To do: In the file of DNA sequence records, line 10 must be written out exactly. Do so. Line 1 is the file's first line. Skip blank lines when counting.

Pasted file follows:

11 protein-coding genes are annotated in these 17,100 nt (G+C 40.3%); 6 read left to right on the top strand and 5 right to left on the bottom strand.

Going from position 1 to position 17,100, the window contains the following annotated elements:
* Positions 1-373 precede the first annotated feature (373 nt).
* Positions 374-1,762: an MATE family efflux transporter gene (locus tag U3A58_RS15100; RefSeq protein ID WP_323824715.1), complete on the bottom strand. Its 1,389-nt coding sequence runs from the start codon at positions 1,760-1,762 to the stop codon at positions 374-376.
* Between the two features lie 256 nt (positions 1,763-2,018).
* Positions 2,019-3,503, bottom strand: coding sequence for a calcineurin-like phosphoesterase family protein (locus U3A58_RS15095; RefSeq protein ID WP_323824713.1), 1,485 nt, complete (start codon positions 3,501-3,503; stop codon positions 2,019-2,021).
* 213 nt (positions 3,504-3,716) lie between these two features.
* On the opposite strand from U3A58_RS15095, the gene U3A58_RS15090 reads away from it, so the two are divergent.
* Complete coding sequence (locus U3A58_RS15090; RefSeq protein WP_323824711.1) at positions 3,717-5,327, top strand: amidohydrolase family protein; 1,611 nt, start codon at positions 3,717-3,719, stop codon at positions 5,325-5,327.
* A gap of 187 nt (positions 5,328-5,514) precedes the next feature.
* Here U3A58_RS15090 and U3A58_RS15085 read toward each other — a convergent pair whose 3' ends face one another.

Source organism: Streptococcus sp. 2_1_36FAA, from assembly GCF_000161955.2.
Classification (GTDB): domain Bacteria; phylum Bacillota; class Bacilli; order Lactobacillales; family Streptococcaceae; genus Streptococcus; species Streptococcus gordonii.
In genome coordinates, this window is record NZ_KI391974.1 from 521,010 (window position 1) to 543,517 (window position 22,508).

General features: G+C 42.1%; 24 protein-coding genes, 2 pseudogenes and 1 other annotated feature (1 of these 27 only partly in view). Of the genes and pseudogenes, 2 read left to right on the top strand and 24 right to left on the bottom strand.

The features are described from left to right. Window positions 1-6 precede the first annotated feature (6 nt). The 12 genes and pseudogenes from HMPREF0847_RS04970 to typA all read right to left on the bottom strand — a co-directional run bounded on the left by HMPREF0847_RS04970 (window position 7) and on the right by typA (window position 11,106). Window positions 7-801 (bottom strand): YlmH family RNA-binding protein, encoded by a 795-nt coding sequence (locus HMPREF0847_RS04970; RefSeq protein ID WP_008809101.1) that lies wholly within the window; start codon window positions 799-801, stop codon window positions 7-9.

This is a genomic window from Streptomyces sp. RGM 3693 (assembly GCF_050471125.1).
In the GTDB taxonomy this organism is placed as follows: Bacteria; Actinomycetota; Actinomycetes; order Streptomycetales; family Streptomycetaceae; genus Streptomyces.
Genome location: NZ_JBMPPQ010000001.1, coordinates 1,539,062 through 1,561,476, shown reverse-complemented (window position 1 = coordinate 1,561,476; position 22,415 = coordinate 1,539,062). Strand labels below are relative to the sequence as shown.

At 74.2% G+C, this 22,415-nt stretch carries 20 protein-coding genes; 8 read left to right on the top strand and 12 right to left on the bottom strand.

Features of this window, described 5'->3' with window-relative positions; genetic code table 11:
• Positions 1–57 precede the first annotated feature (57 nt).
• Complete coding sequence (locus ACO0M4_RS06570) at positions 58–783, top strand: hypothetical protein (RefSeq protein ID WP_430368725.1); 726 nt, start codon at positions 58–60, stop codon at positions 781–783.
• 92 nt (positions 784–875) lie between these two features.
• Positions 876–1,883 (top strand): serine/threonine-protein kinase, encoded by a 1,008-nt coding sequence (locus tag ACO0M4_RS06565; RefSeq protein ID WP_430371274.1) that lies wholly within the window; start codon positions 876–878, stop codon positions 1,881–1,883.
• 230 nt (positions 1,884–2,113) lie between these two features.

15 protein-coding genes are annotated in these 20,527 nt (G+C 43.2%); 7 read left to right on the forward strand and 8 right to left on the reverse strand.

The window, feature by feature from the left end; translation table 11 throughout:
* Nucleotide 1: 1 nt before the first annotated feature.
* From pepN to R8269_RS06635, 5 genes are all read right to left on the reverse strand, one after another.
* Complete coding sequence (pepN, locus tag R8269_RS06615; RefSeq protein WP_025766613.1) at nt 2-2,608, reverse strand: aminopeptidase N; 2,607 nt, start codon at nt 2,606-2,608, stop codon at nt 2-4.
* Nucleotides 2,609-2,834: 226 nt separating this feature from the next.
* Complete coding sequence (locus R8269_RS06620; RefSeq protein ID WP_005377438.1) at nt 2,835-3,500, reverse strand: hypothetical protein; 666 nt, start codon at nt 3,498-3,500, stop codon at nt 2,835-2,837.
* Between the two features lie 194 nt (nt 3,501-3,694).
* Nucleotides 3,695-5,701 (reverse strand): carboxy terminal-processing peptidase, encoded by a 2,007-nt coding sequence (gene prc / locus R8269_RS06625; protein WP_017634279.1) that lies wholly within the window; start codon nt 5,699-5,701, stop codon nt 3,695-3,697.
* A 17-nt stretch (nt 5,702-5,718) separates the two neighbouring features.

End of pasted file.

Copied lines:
* A gap of 187 nt (positions 5,328-5,514) precedes the next feature.